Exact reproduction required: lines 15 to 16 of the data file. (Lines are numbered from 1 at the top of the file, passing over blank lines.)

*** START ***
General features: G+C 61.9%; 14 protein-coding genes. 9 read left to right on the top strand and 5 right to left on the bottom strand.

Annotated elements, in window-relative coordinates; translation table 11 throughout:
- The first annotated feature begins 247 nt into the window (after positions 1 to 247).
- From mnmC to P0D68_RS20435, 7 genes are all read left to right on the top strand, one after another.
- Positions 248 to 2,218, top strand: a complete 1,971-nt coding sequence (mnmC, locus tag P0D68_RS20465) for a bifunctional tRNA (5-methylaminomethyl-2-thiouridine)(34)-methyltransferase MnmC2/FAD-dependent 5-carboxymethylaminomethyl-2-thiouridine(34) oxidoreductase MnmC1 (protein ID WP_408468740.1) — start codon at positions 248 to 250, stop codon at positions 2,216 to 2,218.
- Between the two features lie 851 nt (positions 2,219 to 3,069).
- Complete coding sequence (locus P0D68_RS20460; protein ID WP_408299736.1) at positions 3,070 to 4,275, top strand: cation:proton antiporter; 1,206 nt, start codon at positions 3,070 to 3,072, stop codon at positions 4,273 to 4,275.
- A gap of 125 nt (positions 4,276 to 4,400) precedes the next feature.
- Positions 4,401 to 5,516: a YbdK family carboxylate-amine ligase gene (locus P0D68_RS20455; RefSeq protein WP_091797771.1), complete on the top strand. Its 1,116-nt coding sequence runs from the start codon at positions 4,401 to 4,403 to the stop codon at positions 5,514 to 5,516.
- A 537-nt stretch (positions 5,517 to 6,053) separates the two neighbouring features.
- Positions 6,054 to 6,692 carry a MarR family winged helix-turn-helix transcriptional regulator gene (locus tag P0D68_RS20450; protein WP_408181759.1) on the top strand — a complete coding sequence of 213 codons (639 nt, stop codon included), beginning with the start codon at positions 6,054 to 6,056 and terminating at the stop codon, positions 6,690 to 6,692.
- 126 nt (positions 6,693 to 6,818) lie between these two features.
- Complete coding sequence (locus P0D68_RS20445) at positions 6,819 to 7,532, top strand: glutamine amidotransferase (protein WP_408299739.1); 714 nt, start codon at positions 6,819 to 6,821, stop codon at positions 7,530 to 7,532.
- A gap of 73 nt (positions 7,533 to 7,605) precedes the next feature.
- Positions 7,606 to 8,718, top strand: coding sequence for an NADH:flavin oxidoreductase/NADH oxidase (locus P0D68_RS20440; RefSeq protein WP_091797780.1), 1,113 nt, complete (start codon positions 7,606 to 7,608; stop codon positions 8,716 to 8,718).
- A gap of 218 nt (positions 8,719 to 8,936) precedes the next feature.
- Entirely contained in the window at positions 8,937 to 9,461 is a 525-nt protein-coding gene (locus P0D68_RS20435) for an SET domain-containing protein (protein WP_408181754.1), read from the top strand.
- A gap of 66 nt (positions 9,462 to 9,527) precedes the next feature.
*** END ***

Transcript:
- Positions 7,606 to 8,718, top strand: coding sequence for an NADH:flavin oxidoreductase/NADH oxidase (locus P0D68_RS20440; RefSeq protein WP_091797780.1), 1,113 nt, complete (start codon positions 7,606 to 7,608; stop codon positions 8,716 to 8,718).
- A gap of 218 nt (positions 8,719 to 8,936) precedes the next feature.